Eliza began making breakfast. She placed the frying pan on the little stove, careful to not wake her keeper. She made scrambled eggs with peppers and onions mixed in. Aromatic coffee infused a feeling of home.
Sharif had bought her a jar of blueberry jam. “For good behavior,” he had said as he set the glass jar onto the old wooden table with a smack, and left.
A white cloth covered the small worn table. Well, it used to be white. It looked as though it had been used for multiple tasks, perhaps wiping up spills from the floor and soaking up blood from a wound. It appeared clean.
The aromas of street food vendors blended with the car exhaust, her eggs, and the blueberry jam on her bread. Eliza settled in for another long day keeping her distance from Sharif, and dodging her PTSD triggers.
She glanced around the room. It was getting smaller. Her heart pounded. She forced her shoulders to relax. I’ve got to get out of here, she thought as she forced down a mouthful of her breakfast. Yesterday she had pressed Sharif for time outside. His reply remained steadfast, “Not today.” When she had continued to push for more freedom, he threatened to put her in a regular cell and build a cement wall to keep her out of sight.
Over the past four days, she had developed a routine to pass the time. Yoga, meditation, snack, repeat. However, today she had reached the outer limits of controlling the PTSD, triggered by the walls closing in.
While Sharif slept, she planned to inform the day shift officer, Captain Khizar, she was going for a walk. She shivered. When Sharif had introduced him to her, Khizar barely acknowledged her. She had detected the smirk on the senior officer’s thin face. Her intuition emphasized the need to tread carefully around the officer who walked with a limp.
Eliza wore the required black uniform, put on her polished work boots, and pushed her hair up under the black cap. At the bottom of the stairs she listened for sounds of the men. She approached Khizar’s office and sighed with relief to find he had left. Going down a short hallway, Eliza turned right towards the crew quarters’ door. She hesitated, listening for sounds that indicated the mood of the cops.
Belly laughter and smacks against the wall made the door shudder. The men were absorbed in their amusement and might not be interested in challenging her request.
Eliza knocked on the door, careful to sound neither cowardly, nor aggressive. The door was swung open by a constable.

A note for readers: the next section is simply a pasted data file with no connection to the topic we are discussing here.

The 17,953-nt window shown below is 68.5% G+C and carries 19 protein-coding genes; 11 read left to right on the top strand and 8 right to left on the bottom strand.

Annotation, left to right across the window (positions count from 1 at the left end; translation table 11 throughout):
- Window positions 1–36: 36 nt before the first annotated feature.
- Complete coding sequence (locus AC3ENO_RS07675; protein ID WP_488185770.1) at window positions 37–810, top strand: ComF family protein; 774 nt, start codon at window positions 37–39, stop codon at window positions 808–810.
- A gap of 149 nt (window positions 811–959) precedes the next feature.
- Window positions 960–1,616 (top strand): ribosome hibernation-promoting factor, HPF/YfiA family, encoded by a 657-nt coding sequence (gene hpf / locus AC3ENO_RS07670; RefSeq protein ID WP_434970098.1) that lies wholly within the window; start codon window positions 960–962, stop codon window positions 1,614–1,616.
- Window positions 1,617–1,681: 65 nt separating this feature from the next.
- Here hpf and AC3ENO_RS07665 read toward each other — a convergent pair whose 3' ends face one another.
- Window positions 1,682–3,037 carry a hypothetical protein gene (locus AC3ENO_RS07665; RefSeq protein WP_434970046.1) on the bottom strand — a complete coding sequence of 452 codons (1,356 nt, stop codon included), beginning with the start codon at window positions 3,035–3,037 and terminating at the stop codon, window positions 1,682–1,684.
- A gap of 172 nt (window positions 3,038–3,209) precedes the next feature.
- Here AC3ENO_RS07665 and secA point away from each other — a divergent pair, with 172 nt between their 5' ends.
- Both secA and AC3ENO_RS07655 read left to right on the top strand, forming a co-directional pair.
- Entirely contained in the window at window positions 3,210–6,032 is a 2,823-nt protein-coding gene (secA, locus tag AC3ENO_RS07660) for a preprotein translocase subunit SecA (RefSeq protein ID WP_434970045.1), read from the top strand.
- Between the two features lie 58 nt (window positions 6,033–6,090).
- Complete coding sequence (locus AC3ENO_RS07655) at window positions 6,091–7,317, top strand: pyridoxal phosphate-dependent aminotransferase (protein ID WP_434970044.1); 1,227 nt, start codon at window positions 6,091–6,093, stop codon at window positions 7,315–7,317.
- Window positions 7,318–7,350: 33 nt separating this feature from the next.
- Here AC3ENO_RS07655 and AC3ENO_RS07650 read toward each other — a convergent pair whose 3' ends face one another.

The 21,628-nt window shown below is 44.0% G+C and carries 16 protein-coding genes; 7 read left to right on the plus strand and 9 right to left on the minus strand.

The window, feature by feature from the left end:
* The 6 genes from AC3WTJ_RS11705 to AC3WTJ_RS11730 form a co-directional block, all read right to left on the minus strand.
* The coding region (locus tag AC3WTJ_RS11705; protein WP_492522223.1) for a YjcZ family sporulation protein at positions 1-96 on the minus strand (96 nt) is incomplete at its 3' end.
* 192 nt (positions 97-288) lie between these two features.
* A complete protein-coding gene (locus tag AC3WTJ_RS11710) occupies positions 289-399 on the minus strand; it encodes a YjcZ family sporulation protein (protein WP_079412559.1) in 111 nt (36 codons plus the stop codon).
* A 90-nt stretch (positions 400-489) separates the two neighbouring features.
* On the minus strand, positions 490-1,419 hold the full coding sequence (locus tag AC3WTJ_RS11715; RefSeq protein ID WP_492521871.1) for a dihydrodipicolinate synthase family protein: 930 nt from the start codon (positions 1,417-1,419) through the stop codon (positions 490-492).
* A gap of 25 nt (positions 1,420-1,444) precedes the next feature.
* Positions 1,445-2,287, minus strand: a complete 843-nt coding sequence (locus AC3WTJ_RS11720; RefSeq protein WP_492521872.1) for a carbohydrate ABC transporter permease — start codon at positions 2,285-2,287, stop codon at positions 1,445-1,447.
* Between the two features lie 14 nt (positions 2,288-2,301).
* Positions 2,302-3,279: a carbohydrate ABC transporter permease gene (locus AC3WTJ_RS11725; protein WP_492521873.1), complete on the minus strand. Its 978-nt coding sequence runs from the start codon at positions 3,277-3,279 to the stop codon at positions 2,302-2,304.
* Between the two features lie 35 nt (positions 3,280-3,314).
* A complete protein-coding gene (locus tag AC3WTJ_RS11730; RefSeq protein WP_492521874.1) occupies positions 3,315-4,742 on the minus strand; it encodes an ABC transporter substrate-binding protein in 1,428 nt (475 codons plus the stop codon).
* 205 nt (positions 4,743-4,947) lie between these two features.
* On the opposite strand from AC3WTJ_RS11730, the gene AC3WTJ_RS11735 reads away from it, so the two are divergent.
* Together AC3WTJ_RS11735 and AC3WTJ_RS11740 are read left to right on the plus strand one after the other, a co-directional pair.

She held her breath. Skilled at hiding her emotions, Eliza looked into the officer’s eyes. The officer relaxed a little. An intimidating smirk grew on his face. Three other men in the room gathered behind him.
The day sergeant, a heavy-set man, came forward and said in a trivializing manner, “The whore is mine. Leave her to me.”
The sergeant sauntered up to her. His eyes lit up like those of a child about to open a birthday gift. He lowered his gaze to her dark boots, and then raised his focus to her mid-section, then to her chest. Finally, he looked at her eyes.
Eliza did not change her expression from that of bland indifference to his suggestive piercing stare. He had called her a whore, but she repressed the impulse to admonish him. She resisted the urge to put her hands on her hips. That would be sexually suggestive and body language might defeat her faster than the wrong choice of words.
“My apologies for the interruption,” she said in Arabic, her voice trembling despite her resolve. “I’m going for a walk.” She swung around toward the exit door.
The officers chuckled as the sergeant stepped forward and blocked her. His face came uncomfortably close to hers. He spoke with a grin, accompanied by the rhythmic flexing and gyrating of his hips.
“Welcome. Come in.” The three men cheered as the sergeant grabbed her shirt and pulled her into the room.
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Author Feather Stone / F. Stone / Judy Weir:
On our cattle ranch, when an animal was in distress or injured, I was put in charge of nursing it back to health. Never mind that I was just a kid and hated the sight of blood, but I had to muster up the courage to apply home remedies. My survival rate was pretty good. It seemed like a foregone conclusion that I would progress to nursing – humans. After one year into nurses training, I bolted. Bed pans and chronic diseases pushed me in different direction; a career of dealing with drug addicts, murder, suicide, fatalities, and biker gangs. In 1983 I graduated with honors as a paramedic and worked in the City of Edmonton’s Emergency Services.
For the next twenty years, I came face to face with scenes most people would rather not think about. I loved it. Having experienced life in the most deadly and gut wrenching events, and work alongside the police service, I gained the fodder for creating intense novels.
My first novel, The Guardian’s Wildchild, was published by Omnific Publishing in 2011. The setting is on a naval ship, under the command of a surely man who is under suspicion of treason. When a battered woman is brought to his ship for execution, he has no idea that she is about to turn his disciplined life into chaos – and that she is no ordinary woman. The Guardian’s Wildchild has a rating of 4.1 at Amazon.